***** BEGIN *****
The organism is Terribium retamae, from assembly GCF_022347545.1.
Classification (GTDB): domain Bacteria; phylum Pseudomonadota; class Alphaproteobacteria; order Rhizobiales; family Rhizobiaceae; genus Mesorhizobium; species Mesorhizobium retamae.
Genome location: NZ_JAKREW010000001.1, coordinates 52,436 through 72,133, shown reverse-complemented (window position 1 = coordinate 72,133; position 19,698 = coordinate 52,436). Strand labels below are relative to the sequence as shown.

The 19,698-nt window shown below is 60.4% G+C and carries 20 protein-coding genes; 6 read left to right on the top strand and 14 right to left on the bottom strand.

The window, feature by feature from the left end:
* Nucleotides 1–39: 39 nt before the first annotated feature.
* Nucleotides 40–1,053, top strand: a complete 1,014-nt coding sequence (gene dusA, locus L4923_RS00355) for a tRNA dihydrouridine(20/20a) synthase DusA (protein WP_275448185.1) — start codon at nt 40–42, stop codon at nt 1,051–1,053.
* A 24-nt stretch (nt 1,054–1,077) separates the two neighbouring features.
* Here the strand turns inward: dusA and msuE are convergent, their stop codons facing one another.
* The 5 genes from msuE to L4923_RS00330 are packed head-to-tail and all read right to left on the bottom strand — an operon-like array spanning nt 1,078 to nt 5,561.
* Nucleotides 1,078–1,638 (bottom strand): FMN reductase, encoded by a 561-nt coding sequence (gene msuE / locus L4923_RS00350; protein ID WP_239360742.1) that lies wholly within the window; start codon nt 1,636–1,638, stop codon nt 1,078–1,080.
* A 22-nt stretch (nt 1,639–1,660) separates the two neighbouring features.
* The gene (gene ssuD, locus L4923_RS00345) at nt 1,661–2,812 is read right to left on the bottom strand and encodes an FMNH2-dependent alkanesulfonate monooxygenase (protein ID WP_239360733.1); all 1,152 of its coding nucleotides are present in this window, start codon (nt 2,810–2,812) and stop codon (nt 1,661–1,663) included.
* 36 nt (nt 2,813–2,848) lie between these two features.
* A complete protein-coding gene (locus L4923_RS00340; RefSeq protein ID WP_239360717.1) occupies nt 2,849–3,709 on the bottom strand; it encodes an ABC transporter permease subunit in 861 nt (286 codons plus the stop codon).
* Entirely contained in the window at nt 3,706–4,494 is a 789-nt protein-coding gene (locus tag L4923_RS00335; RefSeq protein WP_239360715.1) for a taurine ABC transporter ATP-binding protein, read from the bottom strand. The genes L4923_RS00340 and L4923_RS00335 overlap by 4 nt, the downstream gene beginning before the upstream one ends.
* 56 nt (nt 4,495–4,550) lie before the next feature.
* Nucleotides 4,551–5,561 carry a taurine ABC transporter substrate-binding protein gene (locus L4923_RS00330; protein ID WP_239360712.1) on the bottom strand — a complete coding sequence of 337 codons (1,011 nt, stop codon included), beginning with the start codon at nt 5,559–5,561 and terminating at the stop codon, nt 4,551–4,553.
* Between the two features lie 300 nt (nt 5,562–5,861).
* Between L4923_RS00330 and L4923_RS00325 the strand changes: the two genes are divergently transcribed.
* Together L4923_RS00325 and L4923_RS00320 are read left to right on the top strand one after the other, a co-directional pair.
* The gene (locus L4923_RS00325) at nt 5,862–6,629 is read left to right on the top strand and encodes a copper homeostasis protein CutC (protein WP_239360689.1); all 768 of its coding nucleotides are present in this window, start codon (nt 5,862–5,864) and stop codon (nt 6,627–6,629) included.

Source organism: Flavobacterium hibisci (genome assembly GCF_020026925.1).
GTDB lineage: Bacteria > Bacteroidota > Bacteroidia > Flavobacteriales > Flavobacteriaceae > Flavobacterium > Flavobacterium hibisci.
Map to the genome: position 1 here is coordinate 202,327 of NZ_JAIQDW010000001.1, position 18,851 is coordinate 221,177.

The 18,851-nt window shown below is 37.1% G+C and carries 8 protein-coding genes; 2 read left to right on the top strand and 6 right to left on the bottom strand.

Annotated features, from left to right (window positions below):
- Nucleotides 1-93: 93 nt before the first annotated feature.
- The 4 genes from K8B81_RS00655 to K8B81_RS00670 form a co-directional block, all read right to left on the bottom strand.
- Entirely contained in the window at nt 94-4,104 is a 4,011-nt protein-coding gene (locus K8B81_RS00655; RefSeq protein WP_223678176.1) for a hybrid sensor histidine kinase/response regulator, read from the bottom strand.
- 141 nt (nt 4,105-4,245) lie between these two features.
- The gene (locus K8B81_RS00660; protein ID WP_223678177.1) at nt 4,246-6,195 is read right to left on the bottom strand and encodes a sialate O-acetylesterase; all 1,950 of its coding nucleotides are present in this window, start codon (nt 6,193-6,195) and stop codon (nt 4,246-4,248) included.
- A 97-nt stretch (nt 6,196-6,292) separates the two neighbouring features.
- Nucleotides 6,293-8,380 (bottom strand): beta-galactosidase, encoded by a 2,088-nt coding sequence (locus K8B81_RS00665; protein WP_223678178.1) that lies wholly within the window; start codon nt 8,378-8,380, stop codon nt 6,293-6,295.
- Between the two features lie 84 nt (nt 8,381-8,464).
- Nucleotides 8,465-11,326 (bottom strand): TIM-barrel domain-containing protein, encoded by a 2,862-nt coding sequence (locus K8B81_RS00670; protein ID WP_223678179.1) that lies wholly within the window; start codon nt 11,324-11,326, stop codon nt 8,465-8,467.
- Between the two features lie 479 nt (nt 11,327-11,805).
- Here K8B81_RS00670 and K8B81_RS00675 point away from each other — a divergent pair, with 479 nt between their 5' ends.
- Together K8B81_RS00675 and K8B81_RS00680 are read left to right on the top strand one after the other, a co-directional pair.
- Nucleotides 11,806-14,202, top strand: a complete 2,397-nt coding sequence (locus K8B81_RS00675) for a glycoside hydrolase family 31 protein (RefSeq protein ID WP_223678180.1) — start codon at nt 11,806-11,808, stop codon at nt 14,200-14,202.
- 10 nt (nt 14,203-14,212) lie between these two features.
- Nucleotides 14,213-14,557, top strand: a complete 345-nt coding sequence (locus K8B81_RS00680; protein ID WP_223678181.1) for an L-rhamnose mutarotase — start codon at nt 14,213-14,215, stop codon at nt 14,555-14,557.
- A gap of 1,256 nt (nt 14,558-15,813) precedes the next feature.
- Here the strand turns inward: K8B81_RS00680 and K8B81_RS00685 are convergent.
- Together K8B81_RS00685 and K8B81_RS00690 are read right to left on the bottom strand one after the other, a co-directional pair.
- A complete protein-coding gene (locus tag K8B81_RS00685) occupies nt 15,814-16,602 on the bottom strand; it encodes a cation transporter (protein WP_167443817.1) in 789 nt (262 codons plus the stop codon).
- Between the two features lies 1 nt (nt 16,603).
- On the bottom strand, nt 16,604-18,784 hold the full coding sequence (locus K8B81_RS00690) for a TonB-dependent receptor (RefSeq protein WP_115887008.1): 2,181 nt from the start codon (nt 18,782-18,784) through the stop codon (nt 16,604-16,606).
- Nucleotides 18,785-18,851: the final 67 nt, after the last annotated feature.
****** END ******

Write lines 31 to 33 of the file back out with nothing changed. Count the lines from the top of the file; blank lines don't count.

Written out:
- 141 nt (nt 4,105-4,245) lie between these two features.
- The gene (locus K8B81_RS00660; protein ID WP_223678177.1) at nt 4,246-6,195 is read right to left on the bottom strand and encodes a sialate O-acetylesterase; all 1,950 of its coding nucleotides are present in this window, start codon (nt 6,193-6,195) and stop codon (nt 4,246-4,248) included.
- A 97-nt stretch (nt 6,196-6,292) separates the two neighbouring features.